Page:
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FACT SHEET: Draft Advanced Fossil Energy Solicitation to Support Reductions in Greenhouse Gas and Other Pollution

July 2, 2013 - 12:16pm

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The Department of Energy’s (DOE) Loan Programs Office is releasing a new draft loan guarantee solicitation for innovative and advanced fossil energy projects and facilities.  The Advanced Fossil Energy solicitation is authorized by Title XVII of the Energy Policy Act of 2005 through Section 1703 of the Loan Guarantee Program.  The solicitation will support projects that avoid, reduce, or sequester air pollutants or greenhouse gas emissions, an important part of the Administration’s long-term plan towards a cleaner and more secure energy future.  The Department will make available up to $8 billion in loan guarantee authority through this solicitation.

When issued, the solicitation will seek applications for projects and facilities that cover a range of technologies.  These technologies could include any fossil technology that is new or significantly improved, as compared to commercial technologies in service in the U.S.  Applicants must show that their proposed project avoids, reduces, or sequesters air pollutants or greenhouse gas emissions.  In addition to soliciting public comment about the technologies that DOE identifies in the draft solicitation, DOE welcomes comments that identify other technologies within its statutory authority that DOE should consider supporting through this loan guarantee solicitation.

The solicitation identifies the following specific technology areas:

Technology Area 1:  Advanced Resource Development

Resource development and extraction can be an energy intensive process and a major contributor of lifecycle greenhouse gas emissions associated with fossil fuel use.  Together, the processes account for roughly five percent of the United States greenhouse gas emissions.  Advances in technologies and practices associated with developing coal, natural gas, and oil resources offer the ability to improve efficiencies and reduce upstream greenhouse gas emissions associated with producing and delivering fossil energy to end users.  This area is seeking projects that employ new or significantly improved technologies that avoid, reduce, or sequester air pollutants or greenhouse gas emissions from the development, recovery, and production of traditional and non-traditional fossil energy resources.  While initial eligibility will ultimately be evaluated on a project by project basis, DOE anticipates qualifying projects may include, but are not limited to, the following:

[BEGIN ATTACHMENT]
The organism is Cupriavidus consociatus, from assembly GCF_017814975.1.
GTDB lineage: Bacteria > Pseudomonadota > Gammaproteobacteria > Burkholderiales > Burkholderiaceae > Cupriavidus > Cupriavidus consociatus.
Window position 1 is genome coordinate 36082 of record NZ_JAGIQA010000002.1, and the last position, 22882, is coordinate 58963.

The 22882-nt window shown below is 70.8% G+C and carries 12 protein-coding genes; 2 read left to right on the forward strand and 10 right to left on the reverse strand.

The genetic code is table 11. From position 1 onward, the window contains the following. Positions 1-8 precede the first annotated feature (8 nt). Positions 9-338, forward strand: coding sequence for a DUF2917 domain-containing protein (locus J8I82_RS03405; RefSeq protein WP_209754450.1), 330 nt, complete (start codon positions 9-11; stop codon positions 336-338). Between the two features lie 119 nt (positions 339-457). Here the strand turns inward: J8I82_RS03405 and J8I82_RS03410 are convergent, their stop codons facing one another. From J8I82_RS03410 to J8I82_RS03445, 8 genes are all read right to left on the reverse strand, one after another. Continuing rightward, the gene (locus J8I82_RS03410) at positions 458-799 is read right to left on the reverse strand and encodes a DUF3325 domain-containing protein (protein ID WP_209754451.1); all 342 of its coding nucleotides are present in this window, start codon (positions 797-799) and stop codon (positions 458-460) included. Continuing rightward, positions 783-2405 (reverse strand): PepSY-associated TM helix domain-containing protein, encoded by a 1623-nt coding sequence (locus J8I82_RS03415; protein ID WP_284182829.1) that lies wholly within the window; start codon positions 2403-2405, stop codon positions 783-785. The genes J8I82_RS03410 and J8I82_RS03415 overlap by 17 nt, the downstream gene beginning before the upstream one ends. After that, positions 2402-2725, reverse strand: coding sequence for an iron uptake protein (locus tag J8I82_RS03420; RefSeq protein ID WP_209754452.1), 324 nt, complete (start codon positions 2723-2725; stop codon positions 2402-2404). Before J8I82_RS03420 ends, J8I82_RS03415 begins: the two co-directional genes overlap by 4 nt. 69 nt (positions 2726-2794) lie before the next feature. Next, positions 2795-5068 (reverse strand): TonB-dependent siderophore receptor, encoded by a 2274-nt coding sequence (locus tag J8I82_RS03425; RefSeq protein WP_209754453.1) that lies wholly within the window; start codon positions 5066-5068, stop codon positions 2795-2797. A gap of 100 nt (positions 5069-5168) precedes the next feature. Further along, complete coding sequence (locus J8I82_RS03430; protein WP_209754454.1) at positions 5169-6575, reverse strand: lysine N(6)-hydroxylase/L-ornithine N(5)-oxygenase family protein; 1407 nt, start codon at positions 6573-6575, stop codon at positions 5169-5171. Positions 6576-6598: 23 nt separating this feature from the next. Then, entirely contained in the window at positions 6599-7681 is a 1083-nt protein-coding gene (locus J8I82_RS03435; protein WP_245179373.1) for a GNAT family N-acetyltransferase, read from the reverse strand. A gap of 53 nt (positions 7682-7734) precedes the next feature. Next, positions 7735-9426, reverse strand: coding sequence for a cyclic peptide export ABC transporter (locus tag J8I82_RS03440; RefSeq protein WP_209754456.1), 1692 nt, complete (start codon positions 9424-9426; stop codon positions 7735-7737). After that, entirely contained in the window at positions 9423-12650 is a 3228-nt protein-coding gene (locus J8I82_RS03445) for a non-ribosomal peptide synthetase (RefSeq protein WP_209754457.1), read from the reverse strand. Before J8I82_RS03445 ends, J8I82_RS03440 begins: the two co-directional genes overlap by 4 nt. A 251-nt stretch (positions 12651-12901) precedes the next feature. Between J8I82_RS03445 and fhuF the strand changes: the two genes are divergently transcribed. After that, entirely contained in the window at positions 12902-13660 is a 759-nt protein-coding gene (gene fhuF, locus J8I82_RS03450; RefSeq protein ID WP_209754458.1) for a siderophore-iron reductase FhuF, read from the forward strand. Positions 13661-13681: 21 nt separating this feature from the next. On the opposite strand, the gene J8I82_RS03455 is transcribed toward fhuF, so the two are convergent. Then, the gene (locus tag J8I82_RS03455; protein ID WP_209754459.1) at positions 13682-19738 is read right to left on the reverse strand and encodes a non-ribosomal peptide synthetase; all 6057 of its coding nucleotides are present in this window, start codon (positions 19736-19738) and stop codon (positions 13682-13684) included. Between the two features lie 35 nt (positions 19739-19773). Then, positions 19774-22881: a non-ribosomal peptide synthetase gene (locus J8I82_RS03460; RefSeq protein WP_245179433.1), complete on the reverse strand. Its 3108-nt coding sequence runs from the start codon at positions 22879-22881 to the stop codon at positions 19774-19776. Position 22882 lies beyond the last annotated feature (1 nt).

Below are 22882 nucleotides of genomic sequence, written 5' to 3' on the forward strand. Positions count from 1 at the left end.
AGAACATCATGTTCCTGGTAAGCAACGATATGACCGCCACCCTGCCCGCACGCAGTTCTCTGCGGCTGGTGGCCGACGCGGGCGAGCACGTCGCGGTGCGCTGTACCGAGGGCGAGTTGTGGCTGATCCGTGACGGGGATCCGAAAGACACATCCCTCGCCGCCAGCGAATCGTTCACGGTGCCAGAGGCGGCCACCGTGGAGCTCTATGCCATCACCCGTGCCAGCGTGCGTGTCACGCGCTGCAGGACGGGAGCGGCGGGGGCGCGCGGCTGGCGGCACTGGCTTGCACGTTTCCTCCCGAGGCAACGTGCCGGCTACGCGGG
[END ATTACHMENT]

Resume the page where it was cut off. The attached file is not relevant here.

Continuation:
• Novel oil and gas drilling, stimulation, and completion technologies, including dry fracking, that avoid, reduce, or sequester air pollutants or anthropogenic emission of greenhouse gases;
  • Use of associated gas production to reduce flaring;
  • Coal-bed methane recovery to reduce methane emissions into the atmosphere associated with coal mining;
  • Underground coal gasification; and
  • Methane emissions capture from energy production, transmission, or distribution.
     
Technology Area 2: Carbon Capture